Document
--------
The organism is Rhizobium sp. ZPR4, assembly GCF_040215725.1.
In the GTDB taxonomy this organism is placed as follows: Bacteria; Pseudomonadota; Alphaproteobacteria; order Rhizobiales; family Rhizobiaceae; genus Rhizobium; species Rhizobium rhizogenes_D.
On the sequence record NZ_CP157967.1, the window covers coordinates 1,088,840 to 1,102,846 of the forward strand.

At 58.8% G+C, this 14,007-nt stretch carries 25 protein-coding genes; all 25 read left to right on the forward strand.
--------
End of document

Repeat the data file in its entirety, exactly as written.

The organism is Rhizobium sp. ZPR4, assembly GCF_040215725.1.
In the GTDB taxonomy this organism is placed as follows: Bacteria; Pseudomonadota; Alphaproteobacteria; order Rhizobiales; family Rhizobiaceae; genus Rhizobium; species Rhizobium rhizogenes_D.
On the sequence record NZ_CP157967.1, the window covers coordinates 1,088,840 to 1,102,846 of the forward strand.

At 58.8% G+C, this 14,007-nt stretch carries 25 protein-coding genes; all 25 read left to right on the forward strand.